This didn't occur to me when I took the photo, but upon returning home, it really looks like the Humu has been sent to his room for a time-out, doesn't it? :)
So, on to the octopuses: Six, I say. Yowsa.
You can see the siphon in this one. Again, hiding well.
This one was attached to the rock and seemingly hanging upside down. That is, not in a den. But I'd be willing to bet its den was just beyond and down from where this octopus was latched onto the rock.
Now this one you can see.
And this one was a little guy. Awww.
Again, look for the white tube (siphon) and the eye just above and to the left. I'm telling you, they are awesome at the whole camouflage/hiding thing!
3 Rock Mover wrasses. So energetic. I didn't find any octopus today from rock mover hints.
The 3 spot Chromis, which protects coral. Look for the tiny black fish with white spot. They are adorable.
Unusual to see 4 Moorish Idols in the same photo, so I snapped it, even though the water visibility was not stellar.
Four spot butterfly. Don't hurt yourself looking for the 3rd and 4th spots...they are on the other side.
And of course, the Brighteye Chromis. I noted today that possibly because of this little, but aggressive, fish, an octopus was missing from its usual place. I think these guys dart at the larger animal until they go away. Not sure why they would care, but.
These are closeups of some pretty shells. Note the octo-cloth. Once people know you like octopuses, they send you all kinds of stuff.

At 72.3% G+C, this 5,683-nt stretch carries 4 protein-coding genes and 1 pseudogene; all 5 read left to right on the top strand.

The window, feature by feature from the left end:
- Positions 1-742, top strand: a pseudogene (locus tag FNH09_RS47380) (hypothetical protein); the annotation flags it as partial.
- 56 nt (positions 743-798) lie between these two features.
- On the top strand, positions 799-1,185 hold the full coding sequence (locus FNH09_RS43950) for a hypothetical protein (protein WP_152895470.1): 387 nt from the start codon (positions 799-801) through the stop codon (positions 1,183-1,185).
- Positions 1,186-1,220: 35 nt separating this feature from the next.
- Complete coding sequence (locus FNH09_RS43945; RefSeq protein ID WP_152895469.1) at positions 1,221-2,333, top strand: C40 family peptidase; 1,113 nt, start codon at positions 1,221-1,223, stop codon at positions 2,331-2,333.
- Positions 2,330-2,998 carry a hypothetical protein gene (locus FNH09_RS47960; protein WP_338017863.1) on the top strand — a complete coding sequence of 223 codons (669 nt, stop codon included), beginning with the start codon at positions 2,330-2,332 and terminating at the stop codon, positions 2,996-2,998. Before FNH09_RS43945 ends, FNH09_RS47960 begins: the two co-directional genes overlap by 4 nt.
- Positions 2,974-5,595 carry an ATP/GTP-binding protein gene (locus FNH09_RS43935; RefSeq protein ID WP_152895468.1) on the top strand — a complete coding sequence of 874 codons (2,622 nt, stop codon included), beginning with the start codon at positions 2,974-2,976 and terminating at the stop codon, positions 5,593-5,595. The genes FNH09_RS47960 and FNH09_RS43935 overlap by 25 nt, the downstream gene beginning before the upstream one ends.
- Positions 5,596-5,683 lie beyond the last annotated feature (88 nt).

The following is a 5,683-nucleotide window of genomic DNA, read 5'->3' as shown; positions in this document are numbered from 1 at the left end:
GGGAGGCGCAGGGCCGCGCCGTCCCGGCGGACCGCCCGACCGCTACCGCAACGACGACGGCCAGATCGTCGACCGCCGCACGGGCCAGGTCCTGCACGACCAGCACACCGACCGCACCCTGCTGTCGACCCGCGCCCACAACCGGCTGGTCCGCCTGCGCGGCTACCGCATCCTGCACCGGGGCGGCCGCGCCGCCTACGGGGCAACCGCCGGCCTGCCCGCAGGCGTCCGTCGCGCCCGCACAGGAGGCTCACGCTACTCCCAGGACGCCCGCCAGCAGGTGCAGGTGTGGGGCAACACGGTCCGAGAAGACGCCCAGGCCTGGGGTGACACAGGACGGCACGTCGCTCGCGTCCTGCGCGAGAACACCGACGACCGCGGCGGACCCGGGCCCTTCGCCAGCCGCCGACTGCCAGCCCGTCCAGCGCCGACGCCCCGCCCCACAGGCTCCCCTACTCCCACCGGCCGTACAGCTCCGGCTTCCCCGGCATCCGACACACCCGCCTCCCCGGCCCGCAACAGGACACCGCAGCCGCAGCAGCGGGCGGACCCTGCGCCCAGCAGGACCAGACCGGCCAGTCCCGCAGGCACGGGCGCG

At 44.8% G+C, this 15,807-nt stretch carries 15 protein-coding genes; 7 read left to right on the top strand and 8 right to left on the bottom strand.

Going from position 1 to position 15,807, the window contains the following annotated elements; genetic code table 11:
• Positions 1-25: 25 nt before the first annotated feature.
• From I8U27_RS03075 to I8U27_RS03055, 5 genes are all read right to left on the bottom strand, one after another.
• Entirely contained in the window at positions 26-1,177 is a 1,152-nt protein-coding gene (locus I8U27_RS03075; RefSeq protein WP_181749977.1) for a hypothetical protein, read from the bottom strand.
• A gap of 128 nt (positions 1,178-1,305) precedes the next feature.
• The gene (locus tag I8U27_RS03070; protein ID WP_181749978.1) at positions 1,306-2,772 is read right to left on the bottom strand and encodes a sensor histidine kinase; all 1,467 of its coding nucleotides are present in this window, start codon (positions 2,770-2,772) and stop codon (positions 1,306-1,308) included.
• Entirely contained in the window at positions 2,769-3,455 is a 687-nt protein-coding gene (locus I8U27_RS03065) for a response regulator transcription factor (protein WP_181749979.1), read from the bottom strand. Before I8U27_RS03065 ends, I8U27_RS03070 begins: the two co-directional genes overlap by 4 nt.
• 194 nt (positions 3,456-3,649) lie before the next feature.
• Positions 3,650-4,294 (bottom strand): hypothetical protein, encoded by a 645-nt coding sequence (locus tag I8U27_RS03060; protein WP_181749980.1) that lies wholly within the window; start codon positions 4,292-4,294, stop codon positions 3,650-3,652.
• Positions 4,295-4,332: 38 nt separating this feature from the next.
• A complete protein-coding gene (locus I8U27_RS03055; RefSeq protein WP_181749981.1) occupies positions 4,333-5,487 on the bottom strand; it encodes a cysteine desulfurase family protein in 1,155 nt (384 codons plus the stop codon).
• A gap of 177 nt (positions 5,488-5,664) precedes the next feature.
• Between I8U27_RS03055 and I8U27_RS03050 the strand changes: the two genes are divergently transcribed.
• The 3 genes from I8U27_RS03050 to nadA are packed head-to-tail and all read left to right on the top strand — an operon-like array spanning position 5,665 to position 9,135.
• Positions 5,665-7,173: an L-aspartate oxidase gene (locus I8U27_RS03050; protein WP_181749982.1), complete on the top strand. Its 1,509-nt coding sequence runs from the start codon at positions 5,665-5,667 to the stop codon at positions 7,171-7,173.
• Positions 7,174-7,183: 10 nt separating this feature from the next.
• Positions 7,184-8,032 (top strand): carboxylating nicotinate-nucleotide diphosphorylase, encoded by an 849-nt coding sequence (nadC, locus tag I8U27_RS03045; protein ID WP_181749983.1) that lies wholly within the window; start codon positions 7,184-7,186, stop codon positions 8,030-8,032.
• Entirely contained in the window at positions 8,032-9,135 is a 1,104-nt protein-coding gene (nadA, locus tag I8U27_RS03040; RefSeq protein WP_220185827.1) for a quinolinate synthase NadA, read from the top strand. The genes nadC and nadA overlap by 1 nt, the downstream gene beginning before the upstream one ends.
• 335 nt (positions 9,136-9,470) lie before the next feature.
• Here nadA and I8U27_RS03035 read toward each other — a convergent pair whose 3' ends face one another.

I will get out the shell book to determine what kind of cone shells these are.
I didn't pick up this Cowry shell, thinking it was in good shape and probably occupied. Once I examined the photo, didn't see an animal inside. But I was surprised to see the small crab claw in the shell next to the Cowry! (white claw).
Think about this next time you consider eating a sea cucumber....ewww
Bluefin Trevally irritating the eel.
A couple nice eel photos for my sis-in-law, Sue.
This Humu thought it was hiding. They do have a spike on the top of their heads which I'm told helps them be unable to be pulled out of holes like this. I haven't tested that. No need.
I only just noticed this small Honu, as it was resting underneath. A few moments later, it surfaced for a breath.
I wondered how on earth these two things could be over a hole like this without falling in! There is nothing underneath supporting them...made me wonder if an octopus had placed them, showing the den was occupied.
This poor Saddle Wrasse had a chunk taken out of its hide..
Sand is pretty fascinating! I took the photo for the tan and darker lined shell, but also enjoyed the photo.
I will look this shell up. I would have taken a closer shot, but this was in the in-between part where the rip runs. I got off 3 shots and then had to go over.
I'm calling this snowflake pretzel...ha. These eels are all over the reef and never bother me. But then, I don't step on them, either.
Oh no! And octopus leg is coming out of the shell. Well, there's a chance I placed it there for effect.
These are some of my favorite types of shells: the hairy Triton. I enjoy the smooth shapes and different levels and the overall cool design. Of course, by the time I found this one, years ago, all the hairs had disappeared.
A partial Tun shell. I think they are quite pretty.
Spiky urchin. If you look closely, you can see some more spines starting between the longer ones.
Quite a nice swim! Six octopuses is a great number. I may have to start my plastic card system again, so I can count when I see more than 5. Have a great weekend and thanks for reading!
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